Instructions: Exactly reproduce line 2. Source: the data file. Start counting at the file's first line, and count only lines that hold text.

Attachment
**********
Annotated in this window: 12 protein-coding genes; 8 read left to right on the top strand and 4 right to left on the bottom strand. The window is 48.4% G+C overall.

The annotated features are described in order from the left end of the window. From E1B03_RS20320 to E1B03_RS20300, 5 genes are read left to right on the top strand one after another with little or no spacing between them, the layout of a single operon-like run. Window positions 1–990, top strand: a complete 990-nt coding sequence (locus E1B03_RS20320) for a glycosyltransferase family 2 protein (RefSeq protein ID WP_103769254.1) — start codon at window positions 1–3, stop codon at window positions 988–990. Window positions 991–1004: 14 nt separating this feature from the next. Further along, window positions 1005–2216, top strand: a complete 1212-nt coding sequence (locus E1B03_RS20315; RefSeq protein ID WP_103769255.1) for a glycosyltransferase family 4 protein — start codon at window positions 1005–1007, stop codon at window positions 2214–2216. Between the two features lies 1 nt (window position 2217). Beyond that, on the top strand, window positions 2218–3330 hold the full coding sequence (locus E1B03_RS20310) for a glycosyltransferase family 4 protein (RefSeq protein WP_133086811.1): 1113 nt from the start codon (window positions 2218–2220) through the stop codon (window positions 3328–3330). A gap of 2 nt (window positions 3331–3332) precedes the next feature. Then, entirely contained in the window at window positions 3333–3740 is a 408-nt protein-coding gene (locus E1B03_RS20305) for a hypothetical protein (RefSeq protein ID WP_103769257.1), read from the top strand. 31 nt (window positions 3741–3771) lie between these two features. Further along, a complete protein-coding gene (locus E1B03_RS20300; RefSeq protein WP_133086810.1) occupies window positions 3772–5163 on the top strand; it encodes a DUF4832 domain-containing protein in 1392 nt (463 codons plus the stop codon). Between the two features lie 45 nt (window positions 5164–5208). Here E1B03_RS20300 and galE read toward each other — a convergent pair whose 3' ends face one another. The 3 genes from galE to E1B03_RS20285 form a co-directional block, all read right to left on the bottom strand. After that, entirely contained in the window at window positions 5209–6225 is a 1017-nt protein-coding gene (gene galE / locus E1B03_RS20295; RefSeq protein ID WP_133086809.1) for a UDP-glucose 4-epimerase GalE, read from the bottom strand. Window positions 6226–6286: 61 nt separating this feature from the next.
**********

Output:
The annotated features are described in order from the left end of the window. From E1B03_RS20320 to E1B03_RS20300, 5 genes are read left to right on the top strand one after another with little or no spacing between them, the layout of a single operon-like run. Window positions 1–990, top strand: a complete 990-nt coding sequence (locus E1B03_RS20320) for a glycosyltransferase family 2 protein (RefSeq protein ID WP_103769254.1) — start codon at window positions 1–3, stop codon at window positions 988–990. Window positions 991–1004: 14 nt separating this feature from the next. Further along, window positions 1005–2216, top strand: a complete 1212-nt coding sequence (locus E1B03_RS20315; RefSeq protein ID WP_103769255.1) for a glycosyltransferase family 4 protein — start codon at window positions 1005–1007, stop codon at window positions 2214–2216. Between the two features lies 1 nt (window position 2217). Beyond that, on the top strand, window positions 2218–3330 hold the full coding sequence (locus E1B03_RS20310) for a glycosyltransferase family 4 protein (RefSeq protein WP_133086811.1): 1113 nt from the start codon (window positions 2218–2220) through the stop codon (window positions 3328–3330). A gap of 2 nt (window positions 3331–3332) precedes the next feature. Then, entirely contained in the window at window positions 3333–3740 is a 408-nt protein-coding gene (locus E1B03_RS20305) for a hypothetical protein (RefSeq protein ID WP_103769257.1), read from the top strand. 31 nt (window positions 3741–3771) lie between these two features. Further along, a complete protein-coding gene (locus E1B03_RS20300; RefSeq protein WP_133086810.1) occupies window positions 3772–5163 on the top strand; it encodes a DUF4832 domain-containing protein in 1392 nt (463 codons plus the stop codon). Between the two features lie 45 nt (window positions 5164–5208). Here E1B03_RS20300 and galE read toward each other — a convergent pair whose 3' ends face one another. The 3 genes from galE to E1B03_RS20285 form a co-directional block, all read right to left on the bottom strand. After that, entirely contained in the window at window positions 5209–6225 is a 1017-nt protein-coding gene (gene galE / locus E1B03_RS20295; RefSeq protein ID WP_133086809.1) for a UDP-glucose 4-epimerase GalE, read from the bottom strand. Window positions 6226–6286: 61 nt separating this feature from the next.